In the 1990s, the idea of setting standard staffing ratios in other areas gained momentum, as the scope of the current nursing shortage started becoming apparent.Since then, many states have considered mandated ratios as well as some alternative staffing solutions for all healthcare facilities.By the turn of the 21st century, momentum for mandated ratios had grown.Then, the New York legislative focus shifted from mandated ratios to staffing plans that allow ratio adjustments with input from direct-care nurses.In fact, nurse employment rose approximately 15 percent after 2004 as a result of the law.The intent of the law was to improve care for patients and although no consensus has yet been reached, studies have shown that the law has improved patient care in a variety of domains.“I feel like some days I think of everything I did that day, and I think, ‘I could’ve done this for this person, if I’d just had the time to get to it.’ And I have to convince myself that I did my best to prioritize what the most important things are for each person, because I couldn’t get to everybody.” Why won’t the hospital hire more people?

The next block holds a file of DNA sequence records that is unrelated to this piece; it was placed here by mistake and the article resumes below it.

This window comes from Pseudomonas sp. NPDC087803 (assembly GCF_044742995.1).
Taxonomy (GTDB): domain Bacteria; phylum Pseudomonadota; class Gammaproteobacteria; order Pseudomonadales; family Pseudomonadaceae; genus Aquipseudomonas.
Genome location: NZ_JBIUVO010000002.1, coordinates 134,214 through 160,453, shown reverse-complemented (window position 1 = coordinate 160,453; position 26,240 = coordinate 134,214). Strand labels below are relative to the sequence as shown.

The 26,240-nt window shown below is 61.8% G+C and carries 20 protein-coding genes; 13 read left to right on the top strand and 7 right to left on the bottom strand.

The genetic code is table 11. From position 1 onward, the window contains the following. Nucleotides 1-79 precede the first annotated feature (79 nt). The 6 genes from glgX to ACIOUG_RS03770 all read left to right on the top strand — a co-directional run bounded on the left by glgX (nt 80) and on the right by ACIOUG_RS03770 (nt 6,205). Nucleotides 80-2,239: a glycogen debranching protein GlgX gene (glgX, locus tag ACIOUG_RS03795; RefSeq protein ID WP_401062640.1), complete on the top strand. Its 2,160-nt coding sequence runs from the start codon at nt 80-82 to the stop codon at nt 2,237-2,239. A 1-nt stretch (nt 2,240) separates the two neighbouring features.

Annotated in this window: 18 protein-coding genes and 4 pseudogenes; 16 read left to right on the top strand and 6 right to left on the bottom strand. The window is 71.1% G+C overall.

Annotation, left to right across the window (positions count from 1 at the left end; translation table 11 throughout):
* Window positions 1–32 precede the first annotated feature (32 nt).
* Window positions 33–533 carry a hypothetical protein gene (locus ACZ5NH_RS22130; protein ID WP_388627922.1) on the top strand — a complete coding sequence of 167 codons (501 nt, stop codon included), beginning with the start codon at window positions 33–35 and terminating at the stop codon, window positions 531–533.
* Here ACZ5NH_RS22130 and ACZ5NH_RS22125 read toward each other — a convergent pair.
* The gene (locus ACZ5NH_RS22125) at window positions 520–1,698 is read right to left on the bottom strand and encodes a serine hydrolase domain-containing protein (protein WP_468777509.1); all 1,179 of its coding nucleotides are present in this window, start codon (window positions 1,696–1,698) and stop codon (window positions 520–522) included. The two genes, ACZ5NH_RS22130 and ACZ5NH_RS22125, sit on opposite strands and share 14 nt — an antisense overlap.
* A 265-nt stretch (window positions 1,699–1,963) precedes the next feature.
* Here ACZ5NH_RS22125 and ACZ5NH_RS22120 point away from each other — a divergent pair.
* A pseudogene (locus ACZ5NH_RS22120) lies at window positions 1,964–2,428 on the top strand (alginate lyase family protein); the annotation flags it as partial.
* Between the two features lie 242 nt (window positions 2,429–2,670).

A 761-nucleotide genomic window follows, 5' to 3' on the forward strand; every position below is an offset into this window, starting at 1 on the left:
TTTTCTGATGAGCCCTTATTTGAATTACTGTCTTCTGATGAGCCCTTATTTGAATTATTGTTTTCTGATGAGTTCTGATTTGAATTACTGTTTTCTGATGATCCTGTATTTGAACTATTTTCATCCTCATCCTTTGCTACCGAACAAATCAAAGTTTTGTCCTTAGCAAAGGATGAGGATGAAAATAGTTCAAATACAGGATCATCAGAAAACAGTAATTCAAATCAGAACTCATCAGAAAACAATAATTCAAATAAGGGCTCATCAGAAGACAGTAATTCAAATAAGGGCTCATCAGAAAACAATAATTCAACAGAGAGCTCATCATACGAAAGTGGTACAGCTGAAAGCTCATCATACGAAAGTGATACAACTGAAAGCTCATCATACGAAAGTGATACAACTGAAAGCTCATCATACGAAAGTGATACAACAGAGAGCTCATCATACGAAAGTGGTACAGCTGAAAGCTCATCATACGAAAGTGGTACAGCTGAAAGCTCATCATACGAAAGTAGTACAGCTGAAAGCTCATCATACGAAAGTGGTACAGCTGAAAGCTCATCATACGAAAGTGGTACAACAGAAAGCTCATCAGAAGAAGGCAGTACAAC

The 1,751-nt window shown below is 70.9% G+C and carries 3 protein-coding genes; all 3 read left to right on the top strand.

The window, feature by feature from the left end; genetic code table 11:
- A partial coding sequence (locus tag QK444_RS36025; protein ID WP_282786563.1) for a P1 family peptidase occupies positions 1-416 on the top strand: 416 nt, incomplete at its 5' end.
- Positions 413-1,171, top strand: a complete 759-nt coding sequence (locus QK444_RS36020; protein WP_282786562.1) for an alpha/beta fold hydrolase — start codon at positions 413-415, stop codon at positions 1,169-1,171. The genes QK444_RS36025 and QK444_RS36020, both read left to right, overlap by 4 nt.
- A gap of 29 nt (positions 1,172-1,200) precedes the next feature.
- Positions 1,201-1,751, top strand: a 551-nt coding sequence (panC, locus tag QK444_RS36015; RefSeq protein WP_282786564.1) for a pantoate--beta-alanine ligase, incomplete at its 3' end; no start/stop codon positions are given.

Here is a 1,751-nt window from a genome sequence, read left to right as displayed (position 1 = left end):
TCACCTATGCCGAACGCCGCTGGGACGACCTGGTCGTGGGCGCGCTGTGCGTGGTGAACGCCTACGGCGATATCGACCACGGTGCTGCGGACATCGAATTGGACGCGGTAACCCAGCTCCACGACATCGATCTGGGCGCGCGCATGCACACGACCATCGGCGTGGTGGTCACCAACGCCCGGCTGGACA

(See Staffing solutions: State by state in pdf format by clicking the download now button.) Thirteen states plus the District of Columbia have either enacted legislation mandating nurse-patient ratios, created regulations requiring written staffing plans, or developed an approach using a combination of the two.
Connecticut, Illinois, Nevada, Ohio, Oregon, Texas and Washington have implemented laws requiring hospitals to have staffing committees responsible for plans and staffing policy.
Illinois, New Jersey, New York, Rhode Island and Vermont require certain disclosure/public reporting.
To date, California is the only state that has enacted legislation setting a nurse-to-patient ratio per unit in a healthcare facility.
That could change in 2014 as bills filed in Florida and Massachusetts both include set nurse-to-patient ratios depending on the hospital unit.